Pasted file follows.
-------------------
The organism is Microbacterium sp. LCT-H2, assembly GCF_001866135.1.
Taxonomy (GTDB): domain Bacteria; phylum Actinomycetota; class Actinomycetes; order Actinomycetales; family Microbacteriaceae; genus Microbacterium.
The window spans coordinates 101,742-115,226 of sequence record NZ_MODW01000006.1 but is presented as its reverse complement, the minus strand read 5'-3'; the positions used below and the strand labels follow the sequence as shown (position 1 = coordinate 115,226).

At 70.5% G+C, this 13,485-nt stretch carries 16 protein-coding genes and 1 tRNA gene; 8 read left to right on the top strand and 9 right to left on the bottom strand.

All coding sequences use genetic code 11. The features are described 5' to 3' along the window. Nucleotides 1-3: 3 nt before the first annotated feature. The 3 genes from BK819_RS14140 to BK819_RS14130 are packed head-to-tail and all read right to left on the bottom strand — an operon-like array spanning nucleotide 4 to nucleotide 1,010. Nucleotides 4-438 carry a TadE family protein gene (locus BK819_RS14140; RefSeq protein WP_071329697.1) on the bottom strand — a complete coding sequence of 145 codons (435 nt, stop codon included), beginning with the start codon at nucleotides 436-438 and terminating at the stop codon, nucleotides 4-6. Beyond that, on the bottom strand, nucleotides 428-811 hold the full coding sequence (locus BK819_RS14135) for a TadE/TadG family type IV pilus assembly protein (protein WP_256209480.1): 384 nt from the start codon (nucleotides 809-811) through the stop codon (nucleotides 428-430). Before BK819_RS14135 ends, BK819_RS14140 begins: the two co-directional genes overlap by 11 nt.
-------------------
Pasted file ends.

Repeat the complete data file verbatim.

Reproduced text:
The organism is Microbacterium sp. LCT-H2, assembly GCF_001866135.1.
Taxonomy (GTDB): domain Bacteria; phylum Actinomycetota; class Actinomycetes; order Actinomycetales; family Microbacteriaceae; genus Microbacterium.
The window spans coordinates 101,742-115,226 of sequence record NZ_MODW01000006.1 but is presented as its reverse complement, the minus strand read 5'-3'; the positions used below and the strand labels follow the sequence as shown (position 1 = coordinate 115,226).

At 70.5% G+C, this 13,485-nt stretch carries 16 protein-coding genes and 1 tRNA gene; 8 read left to right on the top strand and 9 right to left on the bottom strand.

All coding sequences use genetic code 11. The features are described 5' to 3' along the window. Nucleotides 1-3: 3 nt before the first annotated feature. The 3 genes from BK819_RS14140 to BK819_RS14130 are packed head-to-tail and all read right to left on the bottom strand — an operon-like array spanning nucleotide 4 to nucleotide 1,010. Nucleotides 4-438 carry a TadE family protein gene (locus BK819_RS14140; RefSeq protein WP_071329697.1) on the bottom strand — a complete coding sequence of 145 codons (435 nt, stop codon included), beginning with the start codon at nucleotides 436-438 and terminating at the stop codon, nucleotides 4-6. Beyond that, on the bottom strand, nucleotides 428-811 hold the full coding sequence (locus BK819_RS14135) for a TadE/TadG family type IV pilus assembly protein (protein WP_256209480.1): 384 nt from the start codon (nucleotides 809-811) through the stop codon (nucleotides 428-430). Before BK819_RS14135 ends, BK819_RS14140 begins: the two co-directional genes overlap by 11 nt.